It’s estimated that between 15-61% of patients continue to suffer from back pain after spinal surgery, and nearly two-thirds of all chronic pain patients suffer from failed back surgery syndrome. While many of these patients are encouraged to have revision surgery, a growing body of research suggests that chiropractic care can improve symptoms without the risks and costs of another operation. A recent case report published in the Journal of Chiropractic Medicine outlined three successful cases.
A 31-year-old man had experienced initial relief after undergoing surgical spinal decompression and laminectomy disc herniation 2.5 years earlier. However, his symptoms of lower back pain and leg pain resurfaced while he was lifting firewood. The patient received flexion-distraction mobilization and an at-home exercise program. After four weeks of treatment, his pain dropped from a 6 out of 10 at best to a 4 out of 10 at best. Although he continued to have numbness on his left leg and foot, and nerve tension while straightening his leg, the patient’s lumbar range of motion had improved and his leg symptoms had decreased.
A 47-year-old man suffering from pain in the upper back and neck experienced a deep, throbbing ache that impeded his ability to work and engage in daily activities. The man had previously been treated with trigger point injections, painkillers, and surgery. He was treated with high-velocity, low-amplitude (HVLA) adjustments and myofascial release. The patient had improved cervical spine range of motion and ability to complete activities of daily living. Since his initial treatment three years later, the patient periodically experienced an exacerbation in symptoms, which are relieved by 2-3 chiropractic adjustments.
A 60-year-old man presented at a chiropractic clinic with low back pain and right lower extremity symptoms. The man had received a L3-5 laminectomy 27 years after experiencing disc herniation. Since then, he continued to experience periodic flare ups in pain that prevented him from sitting for more than 15 minutes, driving long distances, or walking for more than 100 yards. He rated his pain as 7 out of 10 at best and 10 out of 10 at worst. A chiropractor treated the patient with side-lying HVLA chiropractic adjustments and flexion-distraction mobilization. After five weeks of treatment, the man had minimally decreased pain but significant functional improvements. He was able to drive for 600 miles without an exacerbation in symptoms and reported satisfaction with treatment.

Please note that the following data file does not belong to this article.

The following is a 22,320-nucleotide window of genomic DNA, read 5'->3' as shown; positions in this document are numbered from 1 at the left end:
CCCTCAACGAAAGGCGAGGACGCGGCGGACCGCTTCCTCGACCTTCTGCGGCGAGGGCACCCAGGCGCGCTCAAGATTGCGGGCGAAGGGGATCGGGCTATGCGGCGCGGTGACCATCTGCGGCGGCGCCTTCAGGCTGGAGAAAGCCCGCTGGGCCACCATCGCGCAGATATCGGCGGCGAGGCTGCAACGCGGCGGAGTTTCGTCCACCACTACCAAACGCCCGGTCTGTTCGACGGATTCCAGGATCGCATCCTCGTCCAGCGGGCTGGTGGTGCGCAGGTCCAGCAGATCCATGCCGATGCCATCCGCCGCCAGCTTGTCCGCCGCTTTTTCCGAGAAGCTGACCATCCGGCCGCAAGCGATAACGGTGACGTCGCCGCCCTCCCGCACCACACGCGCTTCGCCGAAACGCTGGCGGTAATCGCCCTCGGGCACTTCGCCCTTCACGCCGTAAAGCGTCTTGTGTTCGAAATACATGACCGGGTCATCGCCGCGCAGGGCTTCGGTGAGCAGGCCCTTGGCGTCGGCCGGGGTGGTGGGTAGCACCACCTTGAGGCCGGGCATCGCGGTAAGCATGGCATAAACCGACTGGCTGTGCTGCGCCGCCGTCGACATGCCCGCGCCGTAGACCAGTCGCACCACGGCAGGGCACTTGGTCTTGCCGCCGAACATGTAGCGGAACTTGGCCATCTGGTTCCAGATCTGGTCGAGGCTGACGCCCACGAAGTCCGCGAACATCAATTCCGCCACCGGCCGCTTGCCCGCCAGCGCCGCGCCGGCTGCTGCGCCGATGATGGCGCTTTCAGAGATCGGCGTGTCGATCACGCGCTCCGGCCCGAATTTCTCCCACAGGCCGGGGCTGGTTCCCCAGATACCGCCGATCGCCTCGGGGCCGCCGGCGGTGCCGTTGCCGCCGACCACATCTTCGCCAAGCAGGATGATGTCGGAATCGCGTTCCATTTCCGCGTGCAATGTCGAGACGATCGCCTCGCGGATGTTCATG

Chiropractic for Failed Back Pain Surgery Syndrome
Earlier studies have shown that spinal mobilization and manipulation are effective for back and neck pain, but most clinical trials fail to include patients suffering from post-operative spinal pain. These case studies show how chiropractic care can improve function and reduce symptoms in patients suffering from ongoing symptoms after spinal surgery.
Coulis, CM and Lisi AL. Chiropractic management of postoperative spine pain: a report of 3 cases. Journal of Chiropractic Medicine 2013. 12:168–175.